Widespread corruption in India costs billions of dollars and threatens to derail the country's growth, according to a new survey conducted by KPMG. But as far as voters are concerned, graft doesn't matter as long as the gravy train of sops continues to run.
The BBC reports that a survey of 100 top domestic and foreign businesses by the consultancy firm KMPG revealed they thought that corruption "had become so endemic that foreign investors were being deterred from the country."
"Today India is faced with a different kind of challenge," the BBC quoted the report as saying. "It is not about petty bribes (bakshish) any more, but scams to the tune of thousands of crores (billions of rupees) that highlight a political/industry nexus which, if not checked, could have a far reaching impact."
Like most industry reports about corruption, however, the authors appear to be ignorant of the fact that it takes two to make the bribe go right. And even if corruption may scare off global investors, the current system of "rules" appears to suit Indian business just fine if you look at the wealth amassed over the past decade or so.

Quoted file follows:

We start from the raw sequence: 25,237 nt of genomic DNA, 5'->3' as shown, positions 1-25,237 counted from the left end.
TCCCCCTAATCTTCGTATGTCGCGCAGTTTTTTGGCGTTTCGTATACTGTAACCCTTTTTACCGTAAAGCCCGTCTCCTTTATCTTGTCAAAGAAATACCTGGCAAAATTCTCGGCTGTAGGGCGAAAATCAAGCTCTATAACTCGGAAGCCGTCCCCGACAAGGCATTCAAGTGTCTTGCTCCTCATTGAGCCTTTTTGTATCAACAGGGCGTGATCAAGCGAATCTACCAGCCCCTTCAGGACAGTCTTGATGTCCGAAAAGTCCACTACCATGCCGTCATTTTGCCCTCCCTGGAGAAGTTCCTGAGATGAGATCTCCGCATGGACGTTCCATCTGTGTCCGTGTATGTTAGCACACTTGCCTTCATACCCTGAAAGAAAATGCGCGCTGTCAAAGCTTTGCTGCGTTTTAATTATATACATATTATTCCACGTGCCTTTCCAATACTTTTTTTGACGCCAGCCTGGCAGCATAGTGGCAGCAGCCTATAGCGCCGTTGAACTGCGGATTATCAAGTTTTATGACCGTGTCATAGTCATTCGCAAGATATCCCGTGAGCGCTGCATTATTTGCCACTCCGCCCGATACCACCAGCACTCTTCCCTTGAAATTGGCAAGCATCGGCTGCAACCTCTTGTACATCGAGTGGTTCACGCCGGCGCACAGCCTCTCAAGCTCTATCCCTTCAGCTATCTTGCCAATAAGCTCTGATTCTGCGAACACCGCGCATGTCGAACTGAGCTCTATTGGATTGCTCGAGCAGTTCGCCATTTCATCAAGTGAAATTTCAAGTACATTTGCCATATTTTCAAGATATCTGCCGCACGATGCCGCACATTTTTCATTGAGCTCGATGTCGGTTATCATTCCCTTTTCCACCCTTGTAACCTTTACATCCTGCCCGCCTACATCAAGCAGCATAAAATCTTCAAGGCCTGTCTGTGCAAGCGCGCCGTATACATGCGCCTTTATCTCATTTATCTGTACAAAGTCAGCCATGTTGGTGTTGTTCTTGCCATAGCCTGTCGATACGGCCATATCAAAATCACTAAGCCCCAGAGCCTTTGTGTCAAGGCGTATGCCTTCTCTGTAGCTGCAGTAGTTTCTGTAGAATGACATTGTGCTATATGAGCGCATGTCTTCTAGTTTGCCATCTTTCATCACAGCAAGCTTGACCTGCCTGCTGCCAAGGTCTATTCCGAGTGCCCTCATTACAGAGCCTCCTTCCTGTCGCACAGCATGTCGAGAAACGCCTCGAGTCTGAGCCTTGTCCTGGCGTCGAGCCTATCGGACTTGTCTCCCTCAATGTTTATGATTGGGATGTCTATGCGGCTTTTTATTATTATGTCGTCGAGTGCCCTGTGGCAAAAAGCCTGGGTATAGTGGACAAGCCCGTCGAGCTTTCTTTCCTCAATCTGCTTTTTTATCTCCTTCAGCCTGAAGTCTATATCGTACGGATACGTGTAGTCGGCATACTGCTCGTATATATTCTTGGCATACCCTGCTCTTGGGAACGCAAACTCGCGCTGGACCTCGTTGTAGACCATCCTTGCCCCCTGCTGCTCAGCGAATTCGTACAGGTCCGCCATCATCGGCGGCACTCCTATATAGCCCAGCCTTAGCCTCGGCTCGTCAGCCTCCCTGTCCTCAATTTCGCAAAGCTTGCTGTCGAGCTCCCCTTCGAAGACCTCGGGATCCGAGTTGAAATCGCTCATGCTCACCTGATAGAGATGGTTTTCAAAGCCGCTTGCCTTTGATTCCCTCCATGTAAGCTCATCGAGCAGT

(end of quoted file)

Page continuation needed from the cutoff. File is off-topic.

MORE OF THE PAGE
Meanwhile, voters don't appear to care either, writes Tehelka. Even in Tamil Nadu, the state with arguably the biggest stake in India's largest corruption scandal to date, the so-called 2G spectrum scam, voters aren't the least bit worried about the alleged corrupt deals made by former telecom minister A. Raja -- a leading politician in the DMK. Why? Because the DMK was doling out goodies hand over fist.
Here's the magazine:
Jagannathan is a daily-wager who now drives an autorickshaw in Chennai. He hears what the streets say. “Sir, (DMK leader) Karunanidhi has given me everything,” Jagannathan begins. “In 2007, I got an auto (rickshaw) permit. In 2008, I got a free gas connection and the next year I was told the government would pay Rs 1 lakh ($2000) of any costs I would incur if I were to be hospitalised. Why should I care if Karunanidhi’s family earns crores (1 crore = $200,000)?”
This is how thousands feel in Tamil Nadu, a state seemingly populated by people who think they owe much to the ruling Dravida Munnetra Kazhagam (DMK). In 1976, Muthuvel Karunanidhi, the current chief minister, was described as a master of scientific corruption by the Sarkaria Commission when Indira Gandhi sacked the DMK government on grounds of corruption and imposed President’s Rule.
By 2009, Tamil Nadu had evolved into a ‘Thirumangalam Model’. Many remember a by-election that year. Silva, an avid blogger from Thirumangalam, recounts what happened. “My four-member family got Rs 16,000 in that election. The AIADMK gave Rs 1,000 each to my four family members; the DMK gave another Rs 12,000. Then, DMK leaders would offer chicken biryani every evening and gold coins to old women. Almost every night after 10 pm, we used to line up for free alcohol behind the TASMAC shop.”